If you use social mention software (and if you don't, you absolutely should) then you will be notified whenever there is a comment that mentions your restaurant. Access that comment and respond quickly.
Here is the comment section from a recent Facebook post by Dominic's Restaurant. Customers are able to engage transparently about the quarantine situation, as well as ask questions. Dominic's replied promptly with a solution to the customer's query, leaving everybody happy. Problem solved!
Jim Jackson, a social media marketer for two online writing services, Studyker, and WriteScout, puts it this way: “I don’t care what business you are in. If you put yourself out there on the web, then be prepared for customer feedback, good and bad. Ignoring that feedback will ruin your reputation. Get good social monitoring software and make it a daily priority to respond to every comment you get.”
Not sure how to deal with a negative comment?
Check out the blog post from Typsy: How to respond to negative reviews
5. Show off your signature dishes
Amazing photos always resonate with an audience. And for restaurants, this is a no-brainer. When you can produce a mouth-watering photo, you have potential customers “in your hands” and ready to order.
Ruth Chris Steakhouse has over 47 thousand followers on Instagram, despite the fact that it has only one geographic location – St. Louis, MO. Here is an example of just one of its signature dishes featured on its Instagram account:
Another great idea that ties into #4 on this list - going behind the scenes - might be to film your chef making and/or explaining one of your dishes. You might create a short video lesson for your followers to help them feel like part of the magic.
Creating video content is also a great way to raise your restaurant's profile, reach new audiences, and engage with the wider community.
6. Use your social media accounts to establish long-term relationships
When both dedicated followers and casual visitors land on your social media pages, how do you foster longer-term relationships with them? It’s fine to have them like and share one of your posts, but you want to find ways to keep in touch beyond this.
You can promote an email newsletter or SMS messaging notifications through food promotions, encouraging visitors to sign up. Now you have used social media for far more than just posting and responding. In the long run, this can really pay off, helping customers remember and revisit your venue again and again.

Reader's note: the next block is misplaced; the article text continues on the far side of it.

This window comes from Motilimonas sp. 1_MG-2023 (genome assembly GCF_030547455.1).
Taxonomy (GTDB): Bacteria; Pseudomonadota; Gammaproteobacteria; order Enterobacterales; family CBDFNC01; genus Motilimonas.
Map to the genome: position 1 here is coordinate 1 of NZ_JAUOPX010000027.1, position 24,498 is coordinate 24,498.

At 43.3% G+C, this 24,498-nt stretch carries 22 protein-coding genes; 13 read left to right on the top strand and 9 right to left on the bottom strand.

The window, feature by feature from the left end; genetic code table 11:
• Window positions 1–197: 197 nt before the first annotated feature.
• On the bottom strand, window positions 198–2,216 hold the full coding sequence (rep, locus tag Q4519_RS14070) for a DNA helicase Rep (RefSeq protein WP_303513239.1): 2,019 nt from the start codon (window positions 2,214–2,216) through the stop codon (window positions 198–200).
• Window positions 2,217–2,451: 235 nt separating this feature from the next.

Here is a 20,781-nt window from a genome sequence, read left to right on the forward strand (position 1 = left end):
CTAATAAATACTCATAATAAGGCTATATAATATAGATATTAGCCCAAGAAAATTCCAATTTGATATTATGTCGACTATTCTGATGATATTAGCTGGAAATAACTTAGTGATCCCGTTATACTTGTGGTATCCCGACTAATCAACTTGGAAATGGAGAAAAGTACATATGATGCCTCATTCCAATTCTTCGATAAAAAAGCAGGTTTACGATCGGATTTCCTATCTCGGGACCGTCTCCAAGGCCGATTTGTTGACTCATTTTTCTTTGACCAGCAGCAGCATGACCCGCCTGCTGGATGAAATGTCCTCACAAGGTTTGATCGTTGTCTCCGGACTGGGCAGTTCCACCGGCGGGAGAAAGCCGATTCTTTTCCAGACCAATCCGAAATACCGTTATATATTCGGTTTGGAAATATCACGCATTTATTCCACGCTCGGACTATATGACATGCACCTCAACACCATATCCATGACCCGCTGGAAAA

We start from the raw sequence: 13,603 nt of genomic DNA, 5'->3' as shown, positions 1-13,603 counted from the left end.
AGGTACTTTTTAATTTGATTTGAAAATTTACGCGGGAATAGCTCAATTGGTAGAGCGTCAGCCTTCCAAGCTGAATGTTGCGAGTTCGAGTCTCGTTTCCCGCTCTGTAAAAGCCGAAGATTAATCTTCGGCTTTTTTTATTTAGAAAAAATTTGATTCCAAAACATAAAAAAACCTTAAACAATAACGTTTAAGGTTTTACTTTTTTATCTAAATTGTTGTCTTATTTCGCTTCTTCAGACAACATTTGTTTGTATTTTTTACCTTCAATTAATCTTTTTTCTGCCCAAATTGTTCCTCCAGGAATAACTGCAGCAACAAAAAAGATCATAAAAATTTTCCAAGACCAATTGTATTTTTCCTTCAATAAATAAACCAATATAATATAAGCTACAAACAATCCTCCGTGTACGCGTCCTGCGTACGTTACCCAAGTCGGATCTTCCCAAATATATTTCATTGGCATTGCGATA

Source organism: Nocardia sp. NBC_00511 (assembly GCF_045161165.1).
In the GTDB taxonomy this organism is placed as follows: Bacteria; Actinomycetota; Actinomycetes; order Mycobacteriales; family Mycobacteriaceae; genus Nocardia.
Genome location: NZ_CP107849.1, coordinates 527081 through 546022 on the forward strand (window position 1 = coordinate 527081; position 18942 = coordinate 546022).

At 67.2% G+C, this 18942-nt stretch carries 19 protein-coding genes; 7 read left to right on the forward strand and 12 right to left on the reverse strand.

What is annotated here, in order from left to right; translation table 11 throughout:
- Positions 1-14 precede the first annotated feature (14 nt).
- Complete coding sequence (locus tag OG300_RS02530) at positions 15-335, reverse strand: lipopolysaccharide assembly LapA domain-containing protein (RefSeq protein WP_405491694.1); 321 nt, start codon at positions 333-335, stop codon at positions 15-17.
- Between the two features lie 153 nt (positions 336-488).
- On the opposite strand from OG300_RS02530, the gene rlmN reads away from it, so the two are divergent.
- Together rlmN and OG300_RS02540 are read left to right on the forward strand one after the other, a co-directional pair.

Steak ‘n Shake, for example, does this frequently on Instagram:
Judy Clark, a social media marketer for Subjecto, has found this to be very effective. “We have social media accounts on all the major platforms that are most popular with our audience. We post several times a day. But we never leave a post without a call to action for visitors and followers to sign up for our newsletter and our notifications. And with each CTA, we provide a reason to do this – discounts, freebies, and such. It really works.”
Are there more ways to engage with social media? Of course!
Consider trending topics, for example. COVID-19 is getting a lot of coverage, obviously, but there are countless other relevant topics to cover. Think about your key audience, and what's most important to them at this moment.
You can also use social media messaging to highlight your health and safety precautions and your drive up and delivery options, helping customers to feel confident in your standards and practices. Social media also offers an opportunity to engage your followers with questions, surveys, and contests. Test these ideas out and see what type of response you get. You’ll soon learn what really works.
Kristin Savage is a writer who works for writing services websites such as McEssay and GrabMyEssay. She’s also a foodie who opened her own small restaurant in Austin, Texas in 2018. When she’s not writing or cooking, she and her fiancé love going to see live music and concerts.